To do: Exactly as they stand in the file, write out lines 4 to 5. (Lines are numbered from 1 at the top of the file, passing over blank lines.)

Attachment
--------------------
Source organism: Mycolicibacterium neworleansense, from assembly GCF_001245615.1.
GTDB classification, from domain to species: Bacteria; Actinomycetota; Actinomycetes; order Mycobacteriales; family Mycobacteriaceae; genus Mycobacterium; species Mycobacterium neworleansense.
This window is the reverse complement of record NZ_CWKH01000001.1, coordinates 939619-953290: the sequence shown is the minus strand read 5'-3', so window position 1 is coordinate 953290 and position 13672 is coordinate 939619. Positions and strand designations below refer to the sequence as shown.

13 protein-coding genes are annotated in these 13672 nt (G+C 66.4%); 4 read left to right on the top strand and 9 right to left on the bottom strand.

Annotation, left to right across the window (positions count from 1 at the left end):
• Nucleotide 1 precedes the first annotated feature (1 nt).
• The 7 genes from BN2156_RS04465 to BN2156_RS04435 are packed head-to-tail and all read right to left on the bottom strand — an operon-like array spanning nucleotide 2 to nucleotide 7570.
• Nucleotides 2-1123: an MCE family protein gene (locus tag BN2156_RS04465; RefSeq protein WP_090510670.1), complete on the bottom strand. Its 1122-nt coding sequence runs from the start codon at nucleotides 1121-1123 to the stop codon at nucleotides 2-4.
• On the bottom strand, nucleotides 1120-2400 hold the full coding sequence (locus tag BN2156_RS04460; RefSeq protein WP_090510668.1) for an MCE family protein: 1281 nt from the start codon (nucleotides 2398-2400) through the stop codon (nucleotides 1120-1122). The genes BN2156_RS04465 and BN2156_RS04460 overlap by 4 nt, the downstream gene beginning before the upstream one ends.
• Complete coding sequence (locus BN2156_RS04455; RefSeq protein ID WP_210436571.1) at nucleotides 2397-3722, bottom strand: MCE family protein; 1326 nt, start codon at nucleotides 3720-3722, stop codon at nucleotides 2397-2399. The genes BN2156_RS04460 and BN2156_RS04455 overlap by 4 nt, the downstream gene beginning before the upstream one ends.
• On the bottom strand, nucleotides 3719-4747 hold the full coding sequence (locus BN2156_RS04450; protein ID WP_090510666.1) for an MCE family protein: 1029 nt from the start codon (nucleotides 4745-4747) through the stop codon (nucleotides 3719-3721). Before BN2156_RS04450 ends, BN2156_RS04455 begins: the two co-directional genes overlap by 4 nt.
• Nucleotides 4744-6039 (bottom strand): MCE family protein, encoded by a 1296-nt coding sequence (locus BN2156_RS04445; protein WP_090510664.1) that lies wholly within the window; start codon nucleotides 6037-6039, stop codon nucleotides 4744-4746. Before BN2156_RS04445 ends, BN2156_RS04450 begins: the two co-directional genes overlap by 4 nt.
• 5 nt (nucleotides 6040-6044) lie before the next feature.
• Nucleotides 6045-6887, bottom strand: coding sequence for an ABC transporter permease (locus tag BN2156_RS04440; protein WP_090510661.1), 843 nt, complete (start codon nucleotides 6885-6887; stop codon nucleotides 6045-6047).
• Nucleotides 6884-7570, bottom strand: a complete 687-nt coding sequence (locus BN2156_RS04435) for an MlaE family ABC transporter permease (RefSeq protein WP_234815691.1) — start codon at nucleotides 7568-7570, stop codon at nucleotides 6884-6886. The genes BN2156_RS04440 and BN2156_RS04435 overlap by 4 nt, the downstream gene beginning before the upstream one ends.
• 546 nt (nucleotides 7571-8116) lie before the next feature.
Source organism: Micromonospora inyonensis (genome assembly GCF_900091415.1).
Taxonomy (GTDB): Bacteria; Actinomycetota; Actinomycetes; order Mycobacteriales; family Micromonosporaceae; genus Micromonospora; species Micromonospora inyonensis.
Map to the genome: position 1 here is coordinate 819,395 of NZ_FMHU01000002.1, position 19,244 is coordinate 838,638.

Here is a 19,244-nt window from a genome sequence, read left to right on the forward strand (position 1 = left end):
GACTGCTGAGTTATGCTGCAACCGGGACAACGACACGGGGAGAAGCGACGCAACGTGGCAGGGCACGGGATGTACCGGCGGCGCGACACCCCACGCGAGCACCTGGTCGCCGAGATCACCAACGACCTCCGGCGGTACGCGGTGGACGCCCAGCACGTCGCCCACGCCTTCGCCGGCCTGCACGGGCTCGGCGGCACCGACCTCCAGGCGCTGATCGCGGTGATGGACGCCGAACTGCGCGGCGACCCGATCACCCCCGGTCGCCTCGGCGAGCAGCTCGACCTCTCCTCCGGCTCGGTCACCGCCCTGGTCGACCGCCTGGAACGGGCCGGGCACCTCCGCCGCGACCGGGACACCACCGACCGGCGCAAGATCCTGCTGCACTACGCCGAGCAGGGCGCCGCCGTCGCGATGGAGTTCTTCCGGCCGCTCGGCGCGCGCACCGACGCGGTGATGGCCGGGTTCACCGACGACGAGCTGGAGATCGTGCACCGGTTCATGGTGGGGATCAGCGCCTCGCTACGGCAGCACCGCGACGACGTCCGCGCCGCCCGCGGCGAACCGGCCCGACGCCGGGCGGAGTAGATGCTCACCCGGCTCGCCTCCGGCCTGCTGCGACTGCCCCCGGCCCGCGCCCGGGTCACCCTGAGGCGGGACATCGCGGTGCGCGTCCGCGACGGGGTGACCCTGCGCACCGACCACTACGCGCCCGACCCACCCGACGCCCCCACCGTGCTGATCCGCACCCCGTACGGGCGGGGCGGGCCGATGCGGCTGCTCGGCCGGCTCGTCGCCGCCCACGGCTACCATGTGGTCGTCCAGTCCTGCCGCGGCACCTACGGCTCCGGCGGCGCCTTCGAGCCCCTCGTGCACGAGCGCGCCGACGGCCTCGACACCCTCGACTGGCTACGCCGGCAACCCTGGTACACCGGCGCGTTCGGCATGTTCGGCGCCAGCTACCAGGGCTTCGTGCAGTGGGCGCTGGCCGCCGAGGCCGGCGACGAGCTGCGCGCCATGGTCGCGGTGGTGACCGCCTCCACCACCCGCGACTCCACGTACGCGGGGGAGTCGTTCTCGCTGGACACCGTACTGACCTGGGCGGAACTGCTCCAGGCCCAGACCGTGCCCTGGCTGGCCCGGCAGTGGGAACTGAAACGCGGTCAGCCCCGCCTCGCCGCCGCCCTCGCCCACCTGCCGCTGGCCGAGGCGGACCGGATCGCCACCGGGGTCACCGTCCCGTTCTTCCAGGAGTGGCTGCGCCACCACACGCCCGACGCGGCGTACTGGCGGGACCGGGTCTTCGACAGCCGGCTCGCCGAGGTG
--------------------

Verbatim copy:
13 protein-coding genes are annotated in these 13672 nt (G+C 66.4%); 4 read left to right on the top strand and 9 right to left on the bottom strand.

Annotation, left to right across the window (positions count from 1 at the left end):